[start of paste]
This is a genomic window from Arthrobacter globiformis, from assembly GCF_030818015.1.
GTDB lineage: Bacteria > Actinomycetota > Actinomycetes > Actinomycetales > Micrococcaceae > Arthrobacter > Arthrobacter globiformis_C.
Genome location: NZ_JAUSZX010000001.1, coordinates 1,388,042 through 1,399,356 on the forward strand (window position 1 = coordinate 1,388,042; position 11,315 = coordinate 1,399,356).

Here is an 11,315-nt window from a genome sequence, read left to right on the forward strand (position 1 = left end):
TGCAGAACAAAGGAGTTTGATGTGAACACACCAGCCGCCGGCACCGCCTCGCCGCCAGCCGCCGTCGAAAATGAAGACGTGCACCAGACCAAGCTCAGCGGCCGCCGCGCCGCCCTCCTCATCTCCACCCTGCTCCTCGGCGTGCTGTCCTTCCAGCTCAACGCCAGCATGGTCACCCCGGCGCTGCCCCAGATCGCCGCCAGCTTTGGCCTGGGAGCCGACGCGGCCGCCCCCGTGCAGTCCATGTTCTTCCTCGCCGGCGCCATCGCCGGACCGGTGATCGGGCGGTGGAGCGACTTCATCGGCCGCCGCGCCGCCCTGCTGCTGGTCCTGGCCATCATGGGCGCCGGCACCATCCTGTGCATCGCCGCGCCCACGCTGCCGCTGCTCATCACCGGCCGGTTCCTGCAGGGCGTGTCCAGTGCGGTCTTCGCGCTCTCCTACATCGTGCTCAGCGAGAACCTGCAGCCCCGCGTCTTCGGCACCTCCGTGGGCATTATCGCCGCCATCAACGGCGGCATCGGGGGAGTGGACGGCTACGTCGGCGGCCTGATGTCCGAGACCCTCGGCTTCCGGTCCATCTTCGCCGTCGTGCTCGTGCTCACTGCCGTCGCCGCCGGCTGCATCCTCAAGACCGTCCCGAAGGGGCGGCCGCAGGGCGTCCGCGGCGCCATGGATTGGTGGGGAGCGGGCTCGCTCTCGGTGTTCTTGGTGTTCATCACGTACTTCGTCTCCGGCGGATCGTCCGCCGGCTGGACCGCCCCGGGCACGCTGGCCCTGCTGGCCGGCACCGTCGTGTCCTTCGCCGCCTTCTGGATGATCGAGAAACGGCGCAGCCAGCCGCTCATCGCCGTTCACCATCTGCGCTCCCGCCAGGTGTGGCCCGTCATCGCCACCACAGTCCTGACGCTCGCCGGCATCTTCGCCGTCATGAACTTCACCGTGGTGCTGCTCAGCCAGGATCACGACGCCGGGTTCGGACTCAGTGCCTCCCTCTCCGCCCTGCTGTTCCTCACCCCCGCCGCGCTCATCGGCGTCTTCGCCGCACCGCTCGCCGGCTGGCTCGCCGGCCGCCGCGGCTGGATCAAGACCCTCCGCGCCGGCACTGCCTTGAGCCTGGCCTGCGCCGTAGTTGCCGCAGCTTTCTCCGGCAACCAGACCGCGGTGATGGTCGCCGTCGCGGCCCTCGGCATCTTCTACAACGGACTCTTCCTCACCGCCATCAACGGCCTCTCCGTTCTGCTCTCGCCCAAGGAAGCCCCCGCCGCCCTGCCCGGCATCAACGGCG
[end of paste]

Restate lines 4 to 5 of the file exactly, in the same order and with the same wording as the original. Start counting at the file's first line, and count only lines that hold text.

Here is an 11,315-nt window from a genome sequence, read left to right on the forward strand (position 1 = left end):
TGCAGAACAAAGGAGTTTGATGTGAACACACCAGCCGCCGGCACCGCCTCGCCGCCAGCCGCCGTCGAAAATGAAGACGTGCACCAGACCAAGCTCAGCGGCCGCCGCGCCGCCCTCCTCATCTCCACCCTGCTCCTCGGCGTGCTGTCCTTCCAGCTCAACGCCAGCATGGTCACCCCGGCGCTGCCCCAGATCGCCGCCAGCTTTGGCCTGGGAGCCGACGCGGCCGCCCCCGTGCAGTCCATGTTCTTCCTCGCCGGCGCCATCGCCGGACCGGTGATCGGGCGGTGGAGCGACTTCATCGGCCGCCGCGCCGCCCTGCTGCTGGTCCTGGCCATCATGGGCGCCGGCACCATCCTGTGCATCGCCGCGCCCACGCTGCCGCTGCTCATCACCGGCCGGTTCCTGCAGGGCGTGTCCAGTGCGGTCTTCGCGCTCTCCTACATCGTGCTCAGCGAGAACCTGCAGCCCCGCGTCTTCGGCACCTCCGTGGGCATTATCGCCGCCATCAACGGCGGCATCGGGGGAGTGGACGGCTACGTCGGCGGCCTGATGTCCGAGACCCTCGGCTTCCGGTCCATCTTCGCCGTCGTGCTCGTGCTCACTGCCGTCGCCGCCGGCTGCATCCTCAAGACCGTCCCGAAGGGGCGGCCGCAGGGCGTCCGCGGCGCCATGGATTGGTGGGGAGCGGGCTCGCTCTCGGTGTTCTTGGTGTTCATCACGTACTTCGTCTCCGGCGGATCGTCCGCCGGCTGGACCGCCCCGGGCACGCTGGCCCTGCTGGCCGGCACCGTCGTGTCCTTCGCCGCCTTCTGGATGATCGAGAAACGGCGCAGCCAGCCGCTCATCGCCGTTCACCATCTGCGCTCCCGCCAGGTGTGGCCCGTCATCGCCACCACAGTCCTGACGCTCGCCGGCATCTTCGCCGTCATGAACTTCACCGTGGTGCTGCTCAGCCAGGATCACGACGCCGGGTTCGGACTCAGTGCCTCCCTCTCCGCCCTGCTGTTCCTCACCCCCGCCGCGCTCATCGGCGTCTTCGCCGCACCGCTCGCCGGCTGGCTCGCCGGCCGCCGCGGCTGGATCAAGACCCTCCGCGCCGGCACTGCCTTGAGCCTGGCCTGCGCCGTAGTTGCCGCAGCTTTCTCCGGCAACCAGACCGCGGTGATGGTCGCCGTCGCGGCCCTCGGCATCTTCTACAACGGACTCTTCCTCACCGCCATCAACGGCCTCTCCGTTCTGCTCTCGCCCAAGGAAGCCCCCGCCGCCCTGCCCGGCATCAACGGCG